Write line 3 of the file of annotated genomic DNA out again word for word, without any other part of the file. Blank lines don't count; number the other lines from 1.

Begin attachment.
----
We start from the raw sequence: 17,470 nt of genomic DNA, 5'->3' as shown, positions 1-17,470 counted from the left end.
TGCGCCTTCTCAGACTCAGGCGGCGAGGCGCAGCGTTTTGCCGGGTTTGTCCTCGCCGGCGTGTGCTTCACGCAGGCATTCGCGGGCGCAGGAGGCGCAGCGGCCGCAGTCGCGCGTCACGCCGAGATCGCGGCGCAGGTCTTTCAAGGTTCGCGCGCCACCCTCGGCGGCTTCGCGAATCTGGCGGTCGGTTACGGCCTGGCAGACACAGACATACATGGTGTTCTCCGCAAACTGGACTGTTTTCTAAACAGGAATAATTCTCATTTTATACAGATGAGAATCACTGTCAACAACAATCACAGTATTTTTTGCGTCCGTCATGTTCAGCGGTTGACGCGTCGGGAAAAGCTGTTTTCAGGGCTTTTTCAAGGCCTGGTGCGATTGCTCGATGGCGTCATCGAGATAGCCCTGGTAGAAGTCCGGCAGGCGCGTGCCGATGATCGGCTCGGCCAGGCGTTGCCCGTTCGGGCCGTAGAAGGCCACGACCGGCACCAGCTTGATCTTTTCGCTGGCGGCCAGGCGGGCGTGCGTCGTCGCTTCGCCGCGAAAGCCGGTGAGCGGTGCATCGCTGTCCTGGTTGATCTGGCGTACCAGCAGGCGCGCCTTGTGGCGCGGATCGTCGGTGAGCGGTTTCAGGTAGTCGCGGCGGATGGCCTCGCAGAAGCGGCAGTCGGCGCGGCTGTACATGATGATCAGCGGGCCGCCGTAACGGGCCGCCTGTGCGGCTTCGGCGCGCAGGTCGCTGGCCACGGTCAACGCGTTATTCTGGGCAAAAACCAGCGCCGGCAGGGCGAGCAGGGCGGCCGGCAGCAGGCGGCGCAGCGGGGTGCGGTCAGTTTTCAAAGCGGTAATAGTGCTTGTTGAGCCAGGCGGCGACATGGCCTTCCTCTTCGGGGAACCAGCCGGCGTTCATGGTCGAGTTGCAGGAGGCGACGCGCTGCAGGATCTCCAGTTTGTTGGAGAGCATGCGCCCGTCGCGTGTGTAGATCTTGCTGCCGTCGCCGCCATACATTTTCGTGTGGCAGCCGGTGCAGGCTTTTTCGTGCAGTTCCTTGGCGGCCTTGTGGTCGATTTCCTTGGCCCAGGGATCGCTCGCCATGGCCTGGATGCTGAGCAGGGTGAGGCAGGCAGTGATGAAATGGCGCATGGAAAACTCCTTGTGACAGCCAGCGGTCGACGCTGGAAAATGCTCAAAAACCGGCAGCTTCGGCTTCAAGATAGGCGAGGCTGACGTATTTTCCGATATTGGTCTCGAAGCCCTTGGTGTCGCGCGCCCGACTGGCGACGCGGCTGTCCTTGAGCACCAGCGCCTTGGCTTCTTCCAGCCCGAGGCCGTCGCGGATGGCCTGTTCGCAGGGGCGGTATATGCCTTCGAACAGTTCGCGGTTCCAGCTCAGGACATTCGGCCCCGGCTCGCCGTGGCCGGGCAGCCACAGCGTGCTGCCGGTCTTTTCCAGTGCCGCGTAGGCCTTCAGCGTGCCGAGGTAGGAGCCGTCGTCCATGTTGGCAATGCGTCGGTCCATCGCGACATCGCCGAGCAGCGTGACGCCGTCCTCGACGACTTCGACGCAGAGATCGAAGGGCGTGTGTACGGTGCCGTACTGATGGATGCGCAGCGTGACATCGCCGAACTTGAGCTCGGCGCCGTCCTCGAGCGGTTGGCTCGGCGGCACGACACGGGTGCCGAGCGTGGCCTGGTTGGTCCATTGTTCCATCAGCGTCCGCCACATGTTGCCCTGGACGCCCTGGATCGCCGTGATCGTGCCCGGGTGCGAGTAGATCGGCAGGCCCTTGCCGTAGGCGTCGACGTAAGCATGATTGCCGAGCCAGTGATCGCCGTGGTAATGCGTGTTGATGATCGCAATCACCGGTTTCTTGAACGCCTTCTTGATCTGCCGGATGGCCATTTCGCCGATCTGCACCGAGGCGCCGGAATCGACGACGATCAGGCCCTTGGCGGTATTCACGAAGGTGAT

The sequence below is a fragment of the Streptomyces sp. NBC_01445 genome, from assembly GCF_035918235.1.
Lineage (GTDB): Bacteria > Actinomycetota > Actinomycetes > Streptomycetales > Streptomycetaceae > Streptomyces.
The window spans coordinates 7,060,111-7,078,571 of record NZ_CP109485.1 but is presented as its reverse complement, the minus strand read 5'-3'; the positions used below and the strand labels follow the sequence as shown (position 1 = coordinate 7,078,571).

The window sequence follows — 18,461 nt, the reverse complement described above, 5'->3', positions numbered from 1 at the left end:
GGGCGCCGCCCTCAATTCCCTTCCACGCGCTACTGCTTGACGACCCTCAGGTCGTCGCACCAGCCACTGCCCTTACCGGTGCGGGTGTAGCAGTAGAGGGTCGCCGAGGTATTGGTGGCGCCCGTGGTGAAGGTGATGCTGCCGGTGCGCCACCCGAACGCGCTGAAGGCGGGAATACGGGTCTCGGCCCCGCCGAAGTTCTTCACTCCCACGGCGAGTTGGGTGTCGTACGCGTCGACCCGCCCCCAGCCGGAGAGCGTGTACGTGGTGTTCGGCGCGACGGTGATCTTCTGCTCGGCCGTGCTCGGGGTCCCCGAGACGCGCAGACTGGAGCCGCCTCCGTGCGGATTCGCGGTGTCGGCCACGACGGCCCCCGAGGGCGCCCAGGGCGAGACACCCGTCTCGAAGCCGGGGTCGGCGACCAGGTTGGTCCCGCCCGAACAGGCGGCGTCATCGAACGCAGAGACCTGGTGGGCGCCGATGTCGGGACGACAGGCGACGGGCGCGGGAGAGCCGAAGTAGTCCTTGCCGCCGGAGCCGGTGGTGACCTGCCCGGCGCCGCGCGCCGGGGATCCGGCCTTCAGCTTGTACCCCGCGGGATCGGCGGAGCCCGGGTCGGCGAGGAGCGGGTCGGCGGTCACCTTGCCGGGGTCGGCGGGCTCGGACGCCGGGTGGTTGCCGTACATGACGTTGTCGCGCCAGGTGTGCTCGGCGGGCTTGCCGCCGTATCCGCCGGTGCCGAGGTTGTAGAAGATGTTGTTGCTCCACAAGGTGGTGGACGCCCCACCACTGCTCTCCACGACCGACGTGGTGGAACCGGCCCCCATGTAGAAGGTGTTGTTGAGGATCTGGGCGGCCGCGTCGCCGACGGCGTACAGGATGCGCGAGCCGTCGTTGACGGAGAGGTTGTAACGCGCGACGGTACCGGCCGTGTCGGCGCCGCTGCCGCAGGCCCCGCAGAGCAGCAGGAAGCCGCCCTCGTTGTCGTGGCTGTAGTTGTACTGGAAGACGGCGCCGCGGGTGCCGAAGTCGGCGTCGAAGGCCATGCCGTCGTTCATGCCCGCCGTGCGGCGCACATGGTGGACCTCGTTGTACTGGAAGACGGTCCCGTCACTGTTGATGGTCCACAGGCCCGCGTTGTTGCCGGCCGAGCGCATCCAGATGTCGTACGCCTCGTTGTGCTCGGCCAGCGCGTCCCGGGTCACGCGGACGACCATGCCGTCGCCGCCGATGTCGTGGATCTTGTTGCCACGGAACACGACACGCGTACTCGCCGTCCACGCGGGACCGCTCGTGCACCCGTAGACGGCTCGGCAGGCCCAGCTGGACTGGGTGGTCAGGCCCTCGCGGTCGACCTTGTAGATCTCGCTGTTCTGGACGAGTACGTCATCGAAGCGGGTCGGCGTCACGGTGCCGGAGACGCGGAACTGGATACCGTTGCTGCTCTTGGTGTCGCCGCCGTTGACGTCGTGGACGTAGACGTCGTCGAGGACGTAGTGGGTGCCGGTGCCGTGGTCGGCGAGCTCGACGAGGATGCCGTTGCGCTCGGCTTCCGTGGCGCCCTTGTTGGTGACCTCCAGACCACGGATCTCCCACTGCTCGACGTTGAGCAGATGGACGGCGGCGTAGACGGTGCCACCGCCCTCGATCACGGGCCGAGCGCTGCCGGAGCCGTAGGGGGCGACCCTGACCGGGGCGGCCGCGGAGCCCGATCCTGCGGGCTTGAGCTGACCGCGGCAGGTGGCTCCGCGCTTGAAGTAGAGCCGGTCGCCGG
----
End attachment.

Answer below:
The sequence below is a fragment of the Streptomyces sp. NBC_01445 genome, from assembly GCF_035918235.1.